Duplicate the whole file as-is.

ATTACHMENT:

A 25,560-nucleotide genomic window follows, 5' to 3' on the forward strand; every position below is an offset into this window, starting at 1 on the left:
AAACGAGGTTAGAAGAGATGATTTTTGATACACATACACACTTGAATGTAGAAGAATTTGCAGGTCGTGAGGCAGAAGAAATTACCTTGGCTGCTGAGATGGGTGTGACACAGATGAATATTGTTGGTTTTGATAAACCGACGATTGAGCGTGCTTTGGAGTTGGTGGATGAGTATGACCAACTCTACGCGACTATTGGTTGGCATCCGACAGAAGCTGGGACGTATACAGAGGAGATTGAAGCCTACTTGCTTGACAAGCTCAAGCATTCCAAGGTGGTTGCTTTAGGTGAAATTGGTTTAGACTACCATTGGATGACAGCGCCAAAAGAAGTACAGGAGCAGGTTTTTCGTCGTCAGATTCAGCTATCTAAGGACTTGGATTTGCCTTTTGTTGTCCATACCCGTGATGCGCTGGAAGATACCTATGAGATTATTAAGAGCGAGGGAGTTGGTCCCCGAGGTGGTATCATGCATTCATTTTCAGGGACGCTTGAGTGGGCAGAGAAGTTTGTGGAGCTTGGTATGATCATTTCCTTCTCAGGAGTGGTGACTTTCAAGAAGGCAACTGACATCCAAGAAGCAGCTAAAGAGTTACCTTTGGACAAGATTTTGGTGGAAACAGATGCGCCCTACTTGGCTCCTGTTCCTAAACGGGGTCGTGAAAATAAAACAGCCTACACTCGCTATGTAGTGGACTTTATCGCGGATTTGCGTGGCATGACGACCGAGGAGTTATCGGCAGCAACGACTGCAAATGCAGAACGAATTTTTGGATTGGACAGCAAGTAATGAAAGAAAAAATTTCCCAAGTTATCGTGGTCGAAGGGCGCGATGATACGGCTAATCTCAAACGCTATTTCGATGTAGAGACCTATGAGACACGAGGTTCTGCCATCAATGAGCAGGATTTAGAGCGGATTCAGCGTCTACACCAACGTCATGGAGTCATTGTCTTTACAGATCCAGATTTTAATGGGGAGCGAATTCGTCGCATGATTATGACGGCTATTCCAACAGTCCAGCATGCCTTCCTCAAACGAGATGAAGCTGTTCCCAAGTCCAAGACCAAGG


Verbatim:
A 25,560-nucleotide genomic window follows, 5' to 3' on the forward strand; every position below is an offset into this window, starting at 1 on the left:
AAACGAGGTTAGAAGAGATGATTTTTGATACACATACACACTTGAATGTAGAAGAATTTGCAGGTCGTGAGGCAGAAGAAATTACCTTGGCTGCTGAGATGGGTGTGACACAGATGAATATTGTTGGTTTTGATAAACCGACGATTGAGCGTGCTTTGGAGTTGGTGGATGAGTATGACCAACTCTACGCGACTATTGGTTGGCATCCGACAGAAGCTGGGACGTATACAGAGGAGATTGAAGCCTACTTGCTTGACAAGCTCAAGCATTCCAAGGTGGTTGCTTTAGGTGAAATTGGTTTAGACTACCATTGGATGACAGCGCCAAAAGAAGTACAGGAGCAGGTTTTTCGTCGTCAGATTCAGCTATCTAAGGACTTGGATTTGCCTTTTGTTGTCCATACCCGTGATGCGCTGGAAGATACCTATGAGATTATTAAGAGCGAGGGAGTTGGTCCCCGAGGTGGTATCATGCATTCATTTTCAGGGACGCTTGAGTGGGCAGAGAAGTTTGTGGAGCTTGGTATGATCATTTCCTTCTCAGGAGTGGTGACTTTCAAGAAGGCAACTGACATCCAAGAAGCAGCTAAAGAGTTACCTTTGGACAAGATTTTGGTGGAAACAGATGCGCCCTACTTGGCTCCTGTTCCTAAACGGGGTCGTGAAAATAAAACAGCCTACACTCGCTATGTAGTGGACTTTATCGCGGATTTGCGTGGCATGACGACCGAGGAGTTATCGGCAGCAACGACTGCAAATGCAGAACGAATTTTTGGATTGGACAGCAAGTAATGAAAGAAAAAATTTCCCAAGTTATCGTGGTCGAAGGGCGCGATGATACGGCTAATCTCAAACGCTATTTCGATGTAGAGACCTATGAGACACGAGGTTCTGCCATCAATGAGCAGGATTTAGAGCGGATTCAGCGTCTACACCAACGTCATGGAGTCATTGTCTTTACAGATCCAGATTTTAATGGGGAGCGAATTCGTCGCATGATTATGACGGCTATTCCAACAGTCCAGCATGCCTTCCTCAAACGAGATGAAGCTGTTCCCAAGTCCAAGACCAAGG